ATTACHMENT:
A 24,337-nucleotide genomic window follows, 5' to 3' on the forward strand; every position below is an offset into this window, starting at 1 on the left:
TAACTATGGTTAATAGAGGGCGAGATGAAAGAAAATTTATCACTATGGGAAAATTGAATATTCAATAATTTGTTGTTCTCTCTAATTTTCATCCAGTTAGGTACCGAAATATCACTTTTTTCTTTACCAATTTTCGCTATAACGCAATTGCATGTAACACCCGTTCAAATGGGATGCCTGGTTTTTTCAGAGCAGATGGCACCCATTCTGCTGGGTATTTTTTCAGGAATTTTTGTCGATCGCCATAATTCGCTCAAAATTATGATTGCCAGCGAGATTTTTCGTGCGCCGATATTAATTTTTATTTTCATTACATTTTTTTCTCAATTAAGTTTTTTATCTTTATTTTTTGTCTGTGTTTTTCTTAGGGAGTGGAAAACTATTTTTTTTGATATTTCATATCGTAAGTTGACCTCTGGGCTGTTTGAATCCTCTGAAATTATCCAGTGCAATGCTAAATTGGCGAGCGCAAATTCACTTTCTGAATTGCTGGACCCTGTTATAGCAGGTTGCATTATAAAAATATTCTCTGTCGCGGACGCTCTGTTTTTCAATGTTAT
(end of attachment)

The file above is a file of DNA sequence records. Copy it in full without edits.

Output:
A 24,337-nucleotide genomic window follows, 5' to 3' on the forward strand; every position below is an offset into this window, starting at 1 on the left:
TAACTATGGTTAATAGAGGGCGAGATGAAAGAAAATTTATCACTATGGGAAAATTGAATATTCAATAATTTGTTGTTCTCTCTAATTTTCATCCAGTTAGGTACCGAAATATCACTTTTTTCTTTACCAATTTTCGCTATAACGCAATTGCATGTAACACCCGTTCAAATGGGATGCCTGGTTTTTTCAGAGCAGATGGCACCCATTCTGCTGGGTATTTTTTCAGGAATTTTTGTCGATCGCCATAATTCGCTCAAAATTATGATTGCCAGCGAGATTTTTCGTGCGCCGATATTAATTTTTATTTTCATTACATTTTTTTCTCAATTAAGTTTTTTATCTTTATTTTTTGTCTGTGTTTTTCTTAGGGAGTGGAAAACTATTTTTTTTGATATTTCATATCGTAAGTTGACCTCTGGGCTGTTTGAATCCTCTGAAATTATCCAGTGCAATGCTAAATTGGCGAGCGCAAATTCACTTTCTGAATTGCTGGACCCTGTTATAGCAGGTTGCATTATAAAAATATTCTCTGTCGCGGACGCTCTGTTTTTCAATGTTAT